Thursday, October 24, 2013
Kim Wilde - Catch As Catch Can
Side one opens with the up-tempo, synth and electronic drum heavy "House of Salome". As the album's third single from early 1984, this exotic tale of seduction charted only in Belgium at number 25. Gary Barnacle lays down the saxophone on this one.
"Back Street Joe" features a stomp-clap kind of beat that is very infectious. Before you know it, you find your head bouncing and feet tapping along.
Things slow down with the emotionally starved ballad "Stay Awhile". It allows then twenty-three year old Wilde to show a more mature aspect to her vocals.
The first single was "Love Blonde". It reached number 35 in France, number 32 in Australia, number 29 in Ireland, number 26 in Germany, number 23 in the UK, number 11 in Switzerland, number 10 in the Netherlands, and number 7 in Belgium, Denmark and Sweden. I like its slinky, sexy jazz vibe; I picture Wilde skulking through shadow-filled alleyways late at night as she slips away from a romantic tryst.
"Dream Sequence", the longest track on the record at over six minutes, has a very sweeping, dramatic and slightly cosmic opening. When Wilde’s vocals come in, they are distant as if calling from across a swirling void. It all pulls together for an interesting mood.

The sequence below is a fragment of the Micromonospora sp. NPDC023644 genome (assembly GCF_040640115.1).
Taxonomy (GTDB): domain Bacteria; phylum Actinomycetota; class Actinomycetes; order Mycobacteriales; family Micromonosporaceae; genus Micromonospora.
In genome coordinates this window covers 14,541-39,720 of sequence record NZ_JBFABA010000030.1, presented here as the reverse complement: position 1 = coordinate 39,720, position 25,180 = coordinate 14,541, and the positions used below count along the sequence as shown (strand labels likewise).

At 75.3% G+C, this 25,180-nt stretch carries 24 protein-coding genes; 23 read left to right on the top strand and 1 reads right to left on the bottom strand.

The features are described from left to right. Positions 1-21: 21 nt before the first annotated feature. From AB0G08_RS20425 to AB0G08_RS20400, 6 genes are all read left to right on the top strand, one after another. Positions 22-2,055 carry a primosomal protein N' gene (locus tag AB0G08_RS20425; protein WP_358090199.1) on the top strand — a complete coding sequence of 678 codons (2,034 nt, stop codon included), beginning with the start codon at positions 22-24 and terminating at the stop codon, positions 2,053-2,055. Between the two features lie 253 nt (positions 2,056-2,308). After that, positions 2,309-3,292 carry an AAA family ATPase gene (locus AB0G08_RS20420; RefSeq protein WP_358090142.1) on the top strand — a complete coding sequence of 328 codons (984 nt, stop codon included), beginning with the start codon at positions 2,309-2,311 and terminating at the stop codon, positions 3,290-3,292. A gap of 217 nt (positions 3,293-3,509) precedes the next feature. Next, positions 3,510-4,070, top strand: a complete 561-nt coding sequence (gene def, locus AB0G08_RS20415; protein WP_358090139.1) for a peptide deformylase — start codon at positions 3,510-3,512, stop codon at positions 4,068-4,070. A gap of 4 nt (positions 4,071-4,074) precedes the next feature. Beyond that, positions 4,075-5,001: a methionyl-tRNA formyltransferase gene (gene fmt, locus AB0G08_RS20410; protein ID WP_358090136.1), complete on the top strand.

Side two begins with "Dancing in the Dark". This second single went to number 67 in the UK, number 26 in Germany, number 11 in Belgium, number 9 in Switzerland and number 3 in Denmark. The dance remix for it was done by super-producer extraordinaire Nile Rodgers. In 1985, Stacey Q recorded a version for her self-titled debut album which was only released on cassette.
"Shoot to Disable" features a slow and deadly rhythm as a woman wronged faces her departing boyfriend one last time.
"Can You Hear It" was the B-side to the first single.
The beating drums of "Sparks" mirror the heart as it experiences that raw chemistry with a new love.
"Sing It Out for Love", the closing track, was also the B-side to the third single.
The first word that comes to mind after listening to Catch As Catch Can for the first time for this review is “variety”. The ten songs here are a nice mix of sound and style, and that keeps the listener from getting bored with repetition. I was certainly entertained by it and would definitely add it to my to-get list.
For her self-titled 1981 debut Kim Wilde, click here.